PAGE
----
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Title: Rainfall index insurance in India
Author: Stein, Daniel
ISNI:       0000 0004 2709 4430
Awarding Body: London School of Economics and Political Science (LSE)
Current Institution: London School of Economics and Political Science (University of London)
Date of Award: 2011
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This thesis provides three works which each contribute to understanding of the promising yet struggling market for rainfall index insurance in India. The first chapter contains an analysis of the willingness-to-pay (WTP) for rainfall insurance by poor farmers in Gujarat, India. It develops a theoretical model to predict individual WTP and contrasts it with emprical estimates of WTP using the Becker-DeGroot-Marshalk (BDM) mechanism. We find that BDM works well as a predictor of WTP, but that our model significantly overestimates WTP. The second chapter seeks to provide a possible explanation for demand being lower than theoretical predictions by looking at the dynamics of insurance demand. Using a panel dataset of insurance purchasers in India, it shows that people who receive an insurance payout are 9-22% more likely to purchase insurance the following year. The results are consistent with a dynamic model of insurance demand featuring loss aversion, in which receiving an insurance payout shifts the reference point such that people become more risk averse the following season. I provide evidence against other possible explanations, such as increased trust and learning about insurance, and direct effects of bad weather. The final chapter explores the possibility that combining rainfall insurance with savings may result in a more attractive financial product than insurance on its own. We conduct a laboratory experiment with Indian farmers that uses the BDM mechanism to assess the valuation of various insurance/savings combinations, which we title WISAs (Weather Insured Savings Accounts). We find that, contrary to theoretical predictions, most people prefer both pure savings and pure insurance to any combination of the two. This paper hopefully provides valuable contibutions to solving the puzzle of how to shield poor farmers from uncertain rainfall.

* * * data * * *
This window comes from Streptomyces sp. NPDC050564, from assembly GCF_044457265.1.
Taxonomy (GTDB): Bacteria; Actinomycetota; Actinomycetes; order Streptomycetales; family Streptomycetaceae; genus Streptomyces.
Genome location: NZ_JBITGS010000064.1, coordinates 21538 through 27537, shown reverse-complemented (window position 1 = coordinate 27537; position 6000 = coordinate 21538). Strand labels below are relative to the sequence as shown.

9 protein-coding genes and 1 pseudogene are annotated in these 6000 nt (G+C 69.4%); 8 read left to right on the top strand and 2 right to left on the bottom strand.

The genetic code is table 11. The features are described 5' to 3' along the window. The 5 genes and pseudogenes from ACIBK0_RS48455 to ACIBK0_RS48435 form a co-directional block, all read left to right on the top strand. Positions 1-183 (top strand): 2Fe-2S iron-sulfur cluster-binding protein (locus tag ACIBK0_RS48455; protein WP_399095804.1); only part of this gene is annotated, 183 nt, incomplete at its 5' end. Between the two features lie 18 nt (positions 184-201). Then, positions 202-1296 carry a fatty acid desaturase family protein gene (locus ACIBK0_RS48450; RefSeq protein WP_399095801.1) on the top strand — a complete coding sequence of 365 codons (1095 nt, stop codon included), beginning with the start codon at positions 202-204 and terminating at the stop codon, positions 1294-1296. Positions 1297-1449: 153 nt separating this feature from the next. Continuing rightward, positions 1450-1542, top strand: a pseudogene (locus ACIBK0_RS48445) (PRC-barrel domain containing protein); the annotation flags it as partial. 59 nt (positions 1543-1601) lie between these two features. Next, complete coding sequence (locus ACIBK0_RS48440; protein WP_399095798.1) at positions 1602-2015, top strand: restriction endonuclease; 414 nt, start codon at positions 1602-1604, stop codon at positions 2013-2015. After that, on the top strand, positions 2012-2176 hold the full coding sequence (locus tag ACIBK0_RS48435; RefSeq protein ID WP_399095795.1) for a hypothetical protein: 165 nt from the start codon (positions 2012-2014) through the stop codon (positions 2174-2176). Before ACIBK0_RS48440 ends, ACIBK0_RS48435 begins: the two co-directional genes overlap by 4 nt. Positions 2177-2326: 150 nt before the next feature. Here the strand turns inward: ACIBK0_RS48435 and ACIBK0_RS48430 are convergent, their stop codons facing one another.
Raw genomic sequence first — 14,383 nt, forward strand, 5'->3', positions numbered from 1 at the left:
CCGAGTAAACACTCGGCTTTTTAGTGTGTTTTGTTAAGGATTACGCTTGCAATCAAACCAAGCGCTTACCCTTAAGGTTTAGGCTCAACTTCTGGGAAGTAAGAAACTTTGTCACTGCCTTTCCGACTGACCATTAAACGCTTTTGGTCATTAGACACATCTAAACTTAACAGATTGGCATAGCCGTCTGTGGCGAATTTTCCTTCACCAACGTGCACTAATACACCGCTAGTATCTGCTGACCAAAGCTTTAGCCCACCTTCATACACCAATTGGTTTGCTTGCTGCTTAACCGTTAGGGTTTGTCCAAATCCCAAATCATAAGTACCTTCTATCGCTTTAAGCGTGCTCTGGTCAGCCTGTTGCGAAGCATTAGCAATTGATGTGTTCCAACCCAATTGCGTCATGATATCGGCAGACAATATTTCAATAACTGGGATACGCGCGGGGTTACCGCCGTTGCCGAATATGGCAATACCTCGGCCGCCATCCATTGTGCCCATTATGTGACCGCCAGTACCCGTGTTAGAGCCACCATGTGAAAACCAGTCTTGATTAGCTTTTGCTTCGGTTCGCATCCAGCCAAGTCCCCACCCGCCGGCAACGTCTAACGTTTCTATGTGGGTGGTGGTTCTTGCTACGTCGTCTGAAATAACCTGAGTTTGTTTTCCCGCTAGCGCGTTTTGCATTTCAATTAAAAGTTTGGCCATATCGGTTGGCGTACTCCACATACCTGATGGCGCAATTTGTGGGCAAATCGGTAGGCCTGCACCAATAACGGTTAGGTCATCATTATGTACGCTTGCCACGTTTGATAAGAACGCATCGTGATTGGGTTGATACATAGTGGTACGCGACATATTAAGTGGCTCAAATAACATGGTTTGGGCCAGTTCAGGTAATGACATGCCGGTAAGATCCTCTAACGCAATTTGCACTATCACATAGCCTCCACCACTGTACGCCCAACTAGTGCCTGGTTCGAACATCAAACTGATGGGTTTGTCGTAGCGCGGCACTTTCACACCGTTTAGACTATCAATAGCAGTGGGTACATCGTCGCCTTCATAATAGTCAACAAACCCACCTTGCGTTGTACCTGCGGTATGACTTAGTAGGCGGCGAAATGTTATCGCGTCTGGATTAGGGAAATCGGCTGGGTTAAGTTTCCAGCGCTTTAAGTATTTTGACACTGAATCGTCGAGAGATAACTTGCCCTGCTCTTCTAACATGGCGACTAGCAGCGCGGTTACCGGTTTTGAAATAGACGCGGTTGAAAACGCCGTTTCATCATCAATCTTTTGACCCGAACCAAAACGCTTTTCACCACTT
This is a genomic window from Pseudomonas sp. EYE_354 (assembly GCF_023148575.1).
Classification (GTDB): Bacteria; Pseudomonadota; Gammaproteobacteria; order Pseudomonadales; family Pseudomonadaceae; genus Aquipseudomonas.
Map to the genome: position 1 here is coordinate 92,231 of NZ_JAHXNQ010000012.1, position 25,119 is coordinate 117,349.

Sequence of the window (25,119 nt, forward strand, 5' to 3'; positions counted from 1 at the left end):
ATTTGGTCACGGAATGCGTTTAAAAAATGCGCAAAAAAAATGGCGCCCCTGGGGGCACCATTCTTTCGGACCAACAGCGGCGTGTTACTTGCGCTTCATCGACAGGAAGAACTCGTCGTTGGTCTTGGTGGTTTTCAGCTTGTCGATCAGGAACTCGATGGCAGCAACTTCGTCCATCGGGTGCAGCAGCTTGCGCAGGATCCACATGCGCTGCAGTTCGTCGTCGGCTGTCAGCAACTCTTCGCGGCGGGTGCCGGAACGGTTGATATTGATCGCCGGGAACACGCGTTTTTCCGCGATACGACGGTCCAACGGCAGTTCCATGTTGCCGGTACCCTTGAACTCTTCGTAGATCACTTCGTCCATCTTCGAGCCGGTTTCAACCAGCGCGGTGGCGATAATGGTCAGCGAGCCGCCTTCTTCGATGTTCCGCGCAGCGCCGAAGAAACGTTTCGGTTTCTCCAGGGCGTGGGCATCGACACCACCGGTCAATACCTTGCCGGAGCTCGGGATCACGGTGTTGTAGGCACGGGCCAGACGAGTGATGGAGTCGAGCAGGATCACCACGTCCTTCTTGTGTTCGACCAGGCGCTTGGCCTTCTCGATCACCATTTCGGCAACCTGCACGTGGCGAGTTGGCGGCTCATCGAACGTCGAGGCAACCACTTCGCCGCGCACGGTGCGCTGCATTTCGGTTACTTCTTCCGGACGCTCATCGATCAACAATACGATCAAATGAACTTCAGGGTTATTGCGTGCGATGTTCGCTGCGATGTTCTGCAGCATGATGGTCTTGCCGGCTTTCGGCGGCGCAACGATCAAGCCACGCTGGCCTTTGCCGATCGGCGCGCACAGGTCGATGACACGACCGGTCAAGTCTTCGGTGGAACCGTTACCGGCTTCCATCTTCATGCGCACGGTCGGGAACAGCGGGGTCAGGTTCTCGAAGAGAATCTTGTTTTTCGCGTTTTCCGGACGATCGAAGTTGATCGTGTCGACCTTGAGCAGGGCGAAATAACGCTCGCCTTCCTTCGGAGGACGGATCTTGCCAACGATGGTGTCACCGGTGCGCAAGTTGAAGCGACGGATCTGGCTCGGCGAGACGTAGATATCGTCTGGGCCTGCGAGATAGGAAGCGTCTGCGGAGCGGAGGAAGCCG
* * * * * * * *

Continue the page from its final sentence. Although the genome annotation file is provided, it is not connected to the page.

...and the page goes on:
Supervisor: Not available Sponsor: Not available
Qualification Name: Thesis (Ph.D.) Qualification Level: Doctoral
EThOS ID:  DOI: Not available
Keywords: HC Economic History and Conditions